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John Deere Lawn Mower Won’t Stay Running: Troubleshoot Guide


John Deere mower starts but dies.

It’s Saturday morning, birds are chirping, and you have decided to finally get your lawn in shape. But there’s a problem: your reliable John Deere lawnmower is starting and then stalling every few minutes. Grrr!

If your John Deere lawn mower won’t stay running, there are several potential causes:

  • Stale or old gas
  • Carburetor issues
  • Gas line and filter
  • Dirty spark plug
  • Dirty air filter

Thanks to the sturdy yet straightforward engine your lawnmower runs on, you can fix most of these issues with only a few tools and little DIY knowledge. Read on to learn how to recognize each issue and solve it quickly and painlessly!

This is the exact troubleshooting process I went through recently with my John Deere mower when it wouldn’t stay running. I know it is frustrating but we can troubleshoot this! Let’s get to work.

Note: if your mower won’t even start, watch this short troubleshooting video from Jeff’s Little Engine Service. But if it’s starting but won’t stay running, keep reading.

Stale Or Old Gas Issues

Whether your lawnmower runs on a two or four-stroke engine, old, obsolete, or oxidized gas can result in a loss of power. If not resolved promptly, this issue can eventually lead to engine failure. Here is what can cause gas issues and how to solve them depending on the kind of engine your lawnmower boasts:

2-Stroke Engines

John Deere makes some 2-stroke push mowers. If this is your equipment, let’s make sure you understand the difference. These engines do not possess an oil injection system, so they run on a premix of gas and oil, which is inserted directly in the engine.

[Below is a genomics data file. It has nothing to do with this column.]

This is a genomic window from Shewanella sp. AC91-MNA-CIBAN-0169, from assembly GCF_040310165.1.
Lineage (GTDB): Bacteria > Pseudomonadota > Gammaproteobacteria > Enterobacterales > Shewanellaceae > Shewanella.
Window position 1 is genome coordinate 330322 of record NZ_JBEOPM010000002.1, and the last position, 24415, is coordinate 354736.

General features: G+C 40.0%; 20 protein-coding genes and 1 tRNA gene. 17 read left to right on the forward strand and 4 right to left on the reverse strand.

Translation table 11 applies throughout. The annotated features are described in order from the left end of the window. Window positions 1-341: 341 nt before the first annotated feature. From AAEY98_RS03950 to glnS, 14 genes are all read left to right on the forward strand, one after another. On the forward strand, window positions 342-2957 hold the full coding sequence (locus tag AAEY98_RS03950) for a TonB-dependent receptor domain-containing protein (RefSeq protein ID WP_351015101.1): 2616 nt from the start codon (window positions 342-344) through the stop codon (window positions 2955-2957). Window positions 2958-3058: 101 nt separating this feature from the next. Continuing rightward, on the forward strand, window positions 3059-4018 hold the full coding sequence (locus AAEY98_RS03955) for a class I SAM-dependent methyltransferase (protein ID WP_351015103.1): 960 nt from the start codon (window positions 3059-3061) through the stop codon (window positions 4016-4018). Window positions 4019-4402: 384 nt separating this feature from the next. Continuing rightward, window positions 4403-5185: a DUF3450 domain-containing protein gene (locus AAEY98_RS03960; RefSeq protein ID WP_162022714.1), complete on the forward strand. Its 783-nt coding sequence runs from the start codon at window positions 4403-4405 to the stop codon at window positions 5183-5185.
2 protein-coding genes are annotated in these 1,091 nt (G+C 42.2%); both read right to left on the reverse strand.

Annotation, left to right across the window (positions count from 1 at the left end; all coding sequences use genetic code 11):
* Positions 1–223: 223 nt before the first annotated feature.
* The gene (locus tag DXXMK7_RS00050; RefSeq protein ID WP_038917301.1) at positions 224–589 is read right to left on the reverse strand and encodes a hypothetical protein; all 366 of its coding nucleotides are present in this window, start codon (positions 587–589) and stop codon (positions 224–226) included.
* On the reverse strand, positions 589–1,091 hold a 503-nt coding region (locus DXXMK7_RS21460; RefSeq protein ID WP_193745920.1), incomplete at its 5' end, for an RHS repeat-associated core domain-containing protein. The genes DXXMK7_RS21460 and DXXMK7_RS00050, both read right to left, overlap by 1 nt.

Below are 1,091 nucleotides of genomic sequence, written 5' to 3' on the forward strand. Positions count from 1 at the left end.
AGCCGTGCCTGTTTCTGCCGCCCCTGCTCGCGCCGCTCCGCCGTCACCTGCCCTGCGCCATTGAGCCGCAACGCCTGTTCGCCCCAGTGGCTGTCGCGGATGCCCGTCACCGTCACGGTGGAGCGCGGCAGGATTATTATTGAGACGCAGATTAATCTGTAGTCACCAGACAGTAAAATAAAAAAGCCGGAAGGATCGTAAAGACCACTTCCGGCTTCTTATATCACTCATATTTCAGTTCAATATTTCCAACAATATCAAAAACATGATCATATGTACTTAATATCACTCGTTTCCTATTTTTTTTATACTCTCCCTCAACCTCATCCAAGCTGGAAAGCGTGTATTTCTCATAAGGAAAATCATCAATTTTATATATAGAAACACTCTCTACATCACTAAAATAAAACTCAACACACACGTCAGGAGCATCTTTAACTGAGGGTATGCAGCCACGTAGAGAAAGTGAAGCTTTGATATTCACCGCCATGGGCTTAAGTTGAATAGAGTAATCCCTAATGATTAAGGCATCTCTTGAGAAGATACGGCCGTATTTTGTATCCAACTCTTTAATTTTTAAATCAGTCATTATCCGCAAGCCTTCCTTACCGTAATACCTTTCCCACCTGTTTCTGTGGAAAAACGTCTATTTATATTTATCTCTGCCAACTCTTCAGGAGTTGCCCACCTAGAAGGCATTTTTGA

Note: These push mowers usually use a Briggs & Stratton engine although sold under the John Deere brand.

If the gasoline used for the mix is old, it could have attracted water, which, in turn, can oxidize the fuel. Always use a gas that has 10% or less ethanol. I prefer to use ethanol-free gas which stores longer.

Read Does Ethanol-Free Gas Go Bad? Fuel Shelf Life Comparisons.

If you notice your lawnmower overheating and the suddenly losing power, one of the possible causes is that the premix has gone bad. Since this prevents the engine from working correctly, empty the gas tank, fuel line, and proceed to flush the old gas out. Try again with a newly blended premix.

4-Stroke Engines

John Deere’s riding mowers usually have a four-stroke engine. The oil enters separately. As long as there is enough oil in reserve, the issue almost always lies in the gasoline.

If you have used ethanol-based gas in your lawnmower that was sitting in your garden closet for over six months, it might have absorbed water. Ethanol can cause significant issues to a mower including malfunctioning in the engine and, if you left the old gas in the machine, even ruined the parts of the engine.

Carburetor Issues

Due to the bustling activity that takes place in it, this component is also the most likely to show signs of damage. Luckily, carburetors are also among the most accessible parts to repair and replace, if needed.

Carburetors have the crucial task of creating the perfect mix between fuel and air. Such elements, when sparked, give life to combustion, the process that is at the core of your lawnmower.

The most common issues with a carburetor are impurities and cracks in the integrity of the casing.

Impurities

If your lawnmower starts and stays in idling but then stops abruptly as soon as you increase the throttle, the carburetor might be dirty or clogged. In this case, you will need to clean the carburetor throughout with appropriate carb cleaning spray.

  1. Start by draining the carburetor. 
  2. Then proceed toward taking apart the filter, fuel line, and spark plug. 
  3. After spraying it with the cleaning product, you may reassemble the components and let the spray do the job while your lawnmower is working.

If you are a little lost, watch this short how-to guide from YouTube. Sometimes seeing someone go through the process makes it a little easier to follow.

Cracked Carburetor

This is less common but if, while cleaning the carburetor, you notice cracks and ruptures, the only thing to do is swap it for a new one. Carburetors are particularly inexpensive and easy to find in your closest John Deere service center or online.